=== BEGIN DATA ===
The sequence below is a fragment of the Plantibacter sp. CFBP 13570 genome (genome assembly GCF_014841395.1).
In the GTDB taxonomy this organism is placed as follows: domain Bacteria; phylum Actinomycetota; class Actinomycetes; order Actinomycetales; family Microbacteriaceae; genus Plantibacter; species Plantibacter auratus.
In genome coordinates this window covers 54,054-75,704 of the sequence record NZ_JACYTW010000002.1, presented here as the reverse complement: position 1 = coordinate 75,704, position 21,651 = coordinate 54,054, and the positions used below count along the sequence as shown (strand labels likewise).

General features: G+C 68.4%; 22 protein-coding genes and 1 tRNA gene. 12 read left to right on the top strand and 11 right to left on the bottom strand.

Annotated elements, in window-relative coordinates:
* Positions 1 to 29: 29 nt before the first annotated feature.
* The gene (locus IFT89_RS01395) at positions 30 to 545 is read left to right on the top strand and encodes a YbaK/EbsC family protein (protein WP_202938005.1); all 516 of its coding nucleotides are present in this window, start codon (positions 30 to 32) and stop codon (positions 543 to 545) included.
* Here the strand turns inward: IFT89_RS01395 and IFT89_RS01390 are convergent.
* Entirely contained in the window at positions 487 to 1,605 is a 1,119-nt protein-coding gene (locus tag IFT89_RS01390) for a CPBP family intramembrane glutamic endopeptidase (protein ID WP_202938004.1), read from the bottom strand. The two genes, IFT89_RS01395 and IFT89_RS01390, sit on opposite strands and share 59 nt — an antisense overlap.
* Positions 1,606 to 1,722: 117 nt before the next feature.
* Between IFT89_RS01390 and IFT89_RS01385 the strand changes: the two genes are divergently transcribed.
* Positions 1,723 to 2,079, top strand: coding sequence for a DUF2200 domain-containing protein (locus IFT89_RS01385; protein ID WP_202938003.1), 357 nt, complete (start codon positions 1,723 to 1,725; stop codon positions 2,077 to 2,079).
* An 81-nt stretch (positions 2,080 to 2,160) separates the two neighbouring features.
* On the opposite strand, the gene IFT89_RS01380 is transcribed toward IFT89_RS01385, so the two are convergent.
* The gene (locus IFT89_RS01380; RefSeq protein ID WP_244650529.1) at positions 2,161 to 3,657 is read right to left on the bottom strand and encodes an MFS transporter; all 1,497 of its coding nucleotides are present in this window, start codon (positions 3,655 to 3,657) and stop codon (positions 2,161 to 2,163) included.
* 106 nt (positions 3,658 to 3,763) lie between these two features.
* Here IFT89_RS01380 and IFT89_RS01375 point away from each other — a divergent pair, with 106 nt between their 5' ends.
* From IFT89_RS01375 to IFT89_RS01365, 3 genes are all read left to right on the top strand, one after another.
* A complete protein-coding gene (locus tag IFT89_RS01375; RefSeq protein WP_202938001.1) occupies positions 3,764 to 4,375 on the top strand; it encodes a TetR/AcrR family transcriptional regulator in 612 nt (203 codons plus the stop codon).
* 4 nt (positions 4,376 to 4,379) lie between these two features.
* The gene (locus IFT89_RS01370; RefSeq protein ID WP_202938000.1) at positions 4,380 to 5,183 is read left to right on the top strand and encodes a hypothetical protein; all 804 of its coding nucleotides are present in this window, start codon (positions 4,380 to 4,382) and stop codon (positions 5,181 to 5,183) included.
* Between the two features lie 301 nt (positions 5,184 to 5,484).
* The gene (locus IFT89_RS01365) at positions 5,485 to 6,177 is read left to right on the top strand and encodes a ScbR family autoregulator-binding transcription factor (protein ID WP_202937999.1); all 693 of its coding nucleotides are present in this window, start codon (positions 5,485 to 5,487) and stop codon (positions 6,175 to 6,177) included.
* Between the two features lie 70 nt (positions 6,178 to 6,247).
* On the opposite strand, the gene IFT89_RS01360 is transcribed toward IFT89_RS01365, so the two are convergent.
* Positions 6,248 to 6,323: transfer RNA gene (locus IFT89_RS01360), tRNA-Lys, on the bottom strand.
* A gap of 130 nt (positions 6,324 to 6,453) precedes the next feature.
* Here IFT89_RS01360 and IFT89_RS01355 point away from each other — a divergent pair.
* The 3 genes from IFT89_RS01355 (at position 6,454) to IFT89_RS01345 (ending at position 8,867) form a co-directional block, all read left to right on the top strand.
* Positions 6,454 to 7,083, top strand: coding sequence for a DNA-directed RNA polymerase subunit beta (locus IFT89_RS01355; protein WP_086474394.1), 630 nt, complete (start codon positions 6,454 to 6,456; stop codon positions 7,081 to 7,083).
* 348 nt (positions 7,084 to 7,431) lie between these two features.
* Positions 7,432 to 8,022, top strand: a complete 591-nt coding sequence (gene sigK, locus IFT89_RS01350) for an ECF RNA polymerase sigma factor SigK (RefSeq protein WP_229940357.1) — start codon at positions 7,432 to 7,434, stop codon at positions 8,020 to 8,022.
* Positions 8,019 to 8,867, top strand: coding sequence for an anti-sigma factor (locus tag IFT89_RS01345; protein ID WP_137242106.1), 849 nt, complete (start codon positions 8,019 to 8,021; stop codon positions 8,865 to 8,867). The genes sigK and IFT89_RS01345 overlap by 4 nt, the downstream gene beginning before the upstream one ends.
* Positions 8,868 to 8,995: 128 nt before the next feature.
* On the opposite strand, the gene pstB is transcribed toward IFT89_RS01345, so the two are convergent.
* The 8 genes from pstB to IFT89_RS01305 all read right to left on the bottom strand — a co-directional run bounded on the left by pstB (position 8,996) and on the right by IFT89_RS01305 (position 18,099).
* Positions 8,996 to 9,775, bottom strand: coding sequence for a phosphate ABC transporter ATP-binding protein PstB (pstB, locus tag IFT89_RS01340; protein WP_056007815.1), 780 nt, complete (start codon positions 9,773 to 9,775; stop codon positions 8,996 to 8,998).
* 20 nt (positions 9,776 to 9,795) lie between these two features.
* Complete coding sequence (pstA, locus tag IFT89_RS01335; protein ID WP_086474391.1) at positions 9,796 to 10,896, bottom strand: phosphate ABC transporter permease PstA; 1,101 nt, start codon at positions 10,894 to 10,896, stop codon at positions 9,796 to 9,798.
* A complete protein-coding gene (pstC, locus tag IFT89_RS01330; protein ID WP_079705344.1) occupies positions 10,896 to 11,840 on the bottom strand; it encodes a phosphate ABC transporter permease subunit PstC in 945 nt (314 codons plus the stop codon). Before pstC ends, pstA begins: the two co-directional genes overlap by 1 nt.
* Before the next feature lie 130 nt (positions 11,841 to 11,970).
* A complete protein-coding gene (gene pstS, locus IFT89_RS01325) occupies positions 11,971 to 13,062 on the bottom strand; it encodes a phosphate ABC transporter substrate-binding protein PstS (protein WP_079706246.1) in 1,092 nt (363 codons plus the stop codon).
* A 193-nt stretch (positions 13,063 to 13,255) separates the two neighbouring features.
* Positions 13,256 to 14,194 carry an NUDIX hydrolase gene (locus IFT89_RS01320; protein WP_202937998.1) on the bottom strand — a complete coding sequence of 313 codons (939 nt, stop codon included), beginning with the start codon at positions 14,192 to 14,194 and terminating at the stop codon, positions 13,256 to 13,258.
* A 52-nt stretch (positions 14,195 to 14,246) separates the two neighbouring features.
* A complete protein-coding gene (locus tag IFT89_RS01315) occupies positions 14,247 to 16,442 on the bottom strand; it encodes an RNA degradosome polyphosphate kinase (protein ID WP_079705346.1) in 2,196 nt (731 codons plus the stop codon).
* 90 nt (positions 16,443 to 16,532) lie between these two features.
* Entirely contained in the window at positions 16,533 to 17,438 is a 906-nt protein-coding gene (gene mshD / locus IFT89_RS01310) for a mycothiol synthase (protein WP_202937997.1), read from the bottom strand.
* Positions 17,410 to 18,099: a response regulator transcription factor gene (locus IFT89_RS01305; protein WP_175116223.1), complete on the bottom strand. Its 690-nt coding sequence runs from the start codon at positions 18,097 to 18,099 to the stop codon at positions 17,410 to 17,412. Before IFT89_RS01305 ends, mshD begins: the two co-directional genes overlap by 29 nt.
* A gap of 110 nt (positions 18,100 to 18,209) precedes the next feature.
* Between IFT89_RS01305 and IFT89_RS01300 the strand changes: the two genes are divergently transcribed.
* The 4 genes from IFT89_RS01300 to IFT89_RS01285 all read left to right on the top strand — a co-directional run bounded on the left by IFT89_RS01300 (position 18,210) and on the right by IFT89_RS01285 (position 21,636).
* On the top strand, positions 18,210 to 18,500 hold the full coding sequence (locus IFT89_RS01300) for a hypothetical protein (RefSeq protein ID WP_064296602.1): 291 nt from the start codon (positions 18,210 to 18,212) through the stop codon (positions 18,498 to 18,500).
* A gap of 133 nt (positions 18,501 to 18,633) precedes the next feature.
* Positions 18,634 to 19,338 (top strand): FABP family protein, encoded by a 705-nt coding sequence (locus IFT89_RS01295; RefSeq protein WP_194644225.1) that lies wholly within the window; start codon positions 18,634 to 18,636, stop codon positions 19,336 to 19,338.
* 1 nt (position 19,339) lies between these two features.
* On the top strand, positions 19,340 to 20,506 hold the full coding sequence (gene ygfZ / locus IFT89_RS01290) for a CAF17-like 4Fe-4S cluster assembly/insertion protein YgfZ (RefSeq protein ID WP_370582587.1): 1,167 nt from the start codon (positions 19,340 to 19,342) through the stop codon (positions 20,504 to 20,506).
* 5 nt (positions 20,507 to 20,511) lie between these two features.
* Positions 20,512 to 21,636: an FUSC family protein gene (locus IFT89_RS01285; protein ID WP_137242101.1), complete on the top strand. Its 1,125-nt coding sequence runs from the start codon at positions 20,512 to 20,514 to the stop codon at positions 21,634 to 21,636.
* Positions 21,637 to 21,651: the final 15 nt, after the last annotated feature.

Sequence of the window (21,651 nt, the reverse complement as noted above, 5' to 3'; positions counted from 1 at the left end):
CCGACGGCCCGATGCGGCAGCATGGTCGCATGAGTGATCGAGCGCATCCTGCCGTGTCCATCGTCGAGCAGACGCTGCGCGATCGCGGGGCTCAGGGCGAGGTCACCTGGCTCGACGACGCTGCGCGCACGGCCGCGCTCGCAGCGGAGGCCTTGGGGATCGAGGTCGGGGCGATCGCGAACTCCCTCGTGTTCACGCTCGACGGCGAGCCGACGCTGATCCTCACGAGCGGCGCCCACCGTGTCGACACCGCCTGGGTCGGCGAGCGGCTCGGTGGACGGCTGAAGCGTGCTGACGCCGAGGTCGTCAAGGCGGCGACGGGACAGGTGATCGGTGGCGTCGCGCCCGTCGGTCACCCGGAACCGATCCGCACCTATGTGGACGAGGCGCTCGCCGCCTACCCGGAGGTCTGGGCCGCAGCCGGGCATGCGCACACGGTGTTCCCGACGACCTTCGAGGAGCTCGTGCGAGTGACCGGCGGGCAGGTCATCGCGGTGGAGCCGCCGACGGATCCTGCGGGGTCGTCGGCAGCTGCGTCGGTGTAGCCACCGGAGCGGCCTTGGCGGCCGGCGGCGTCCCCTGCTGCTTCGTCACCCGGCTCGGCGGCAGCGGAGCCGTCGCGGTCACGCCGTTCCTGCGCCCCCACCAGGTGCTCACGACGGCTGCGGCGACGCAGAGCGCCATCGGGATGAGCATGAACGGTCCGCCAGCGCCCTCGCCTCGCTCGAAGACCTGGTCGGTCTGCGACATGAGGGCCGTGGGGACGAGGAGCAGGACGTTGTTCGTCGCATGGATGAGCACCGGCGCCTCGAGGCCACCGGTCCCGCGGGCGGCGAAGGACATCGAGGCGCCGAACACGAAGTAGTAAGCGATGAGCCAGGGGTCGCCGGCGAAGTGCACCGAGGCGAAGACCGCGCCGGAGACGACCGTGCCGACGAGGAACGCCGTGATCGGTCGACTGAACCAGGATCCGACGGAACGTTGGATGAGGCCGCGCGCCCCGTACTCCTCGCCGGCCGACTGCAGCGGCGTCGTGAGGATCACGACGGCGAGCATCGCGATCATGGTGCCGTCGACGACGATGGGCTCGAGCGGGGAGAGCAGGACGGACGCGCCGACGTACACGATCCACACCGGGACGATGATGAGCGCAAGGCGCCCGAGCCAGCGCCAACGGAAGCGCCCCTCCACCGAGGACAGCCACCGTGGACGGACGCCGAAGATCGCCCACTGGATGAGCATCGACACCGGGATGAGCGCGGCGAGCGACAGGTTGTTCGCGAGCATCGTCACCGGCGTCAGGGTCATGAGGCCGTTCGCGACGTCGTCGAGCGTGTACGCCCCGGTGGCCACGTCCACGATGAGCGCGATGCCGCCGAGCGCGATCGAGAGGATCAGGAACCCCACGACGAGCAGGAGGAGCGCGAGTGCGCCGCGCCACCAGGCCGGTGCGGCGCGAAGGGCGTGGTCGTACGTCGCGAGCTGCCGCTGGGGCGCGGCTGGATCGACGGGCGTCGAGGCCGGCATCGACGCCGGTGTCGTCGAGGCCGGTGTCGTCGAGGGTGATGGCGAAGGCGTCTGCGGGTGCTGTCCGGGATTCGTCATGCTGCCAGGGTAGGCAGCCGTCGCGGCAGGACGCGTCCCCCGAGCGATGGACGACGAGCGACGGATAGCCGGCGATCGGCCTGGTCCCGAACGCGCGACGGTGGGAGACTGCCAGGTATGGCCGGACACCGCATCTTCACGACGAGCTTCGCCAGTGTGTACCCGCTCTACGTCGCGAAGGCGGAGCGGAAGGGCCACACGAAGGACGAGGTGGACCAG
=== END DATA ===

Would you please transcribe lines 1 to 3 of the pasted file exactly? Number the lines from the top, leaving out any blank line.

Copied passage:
The sequence below is a fragment of the Plantibacter sp. CFBP 13570 genome (genome assembly GCF_014841395.1).
In the GTDB taxonomy this organism is placed as follows: domain Bacteria; phylum Actinomycetota; class Actinomycetes; order Actinomycetales; family Microbacteriaceae; genus Plantibacter; species Plantibacter auratus.
In genome coordinates this window covers 54,054-75,704 of the sequence record NZ_JACYTW010000002.1, presented here as the reverse complement: position 1 = coordinate 75,704, position 21,651 = coordinate 54,054, and the positions used below count along the sequence as shown (strand labels likewise).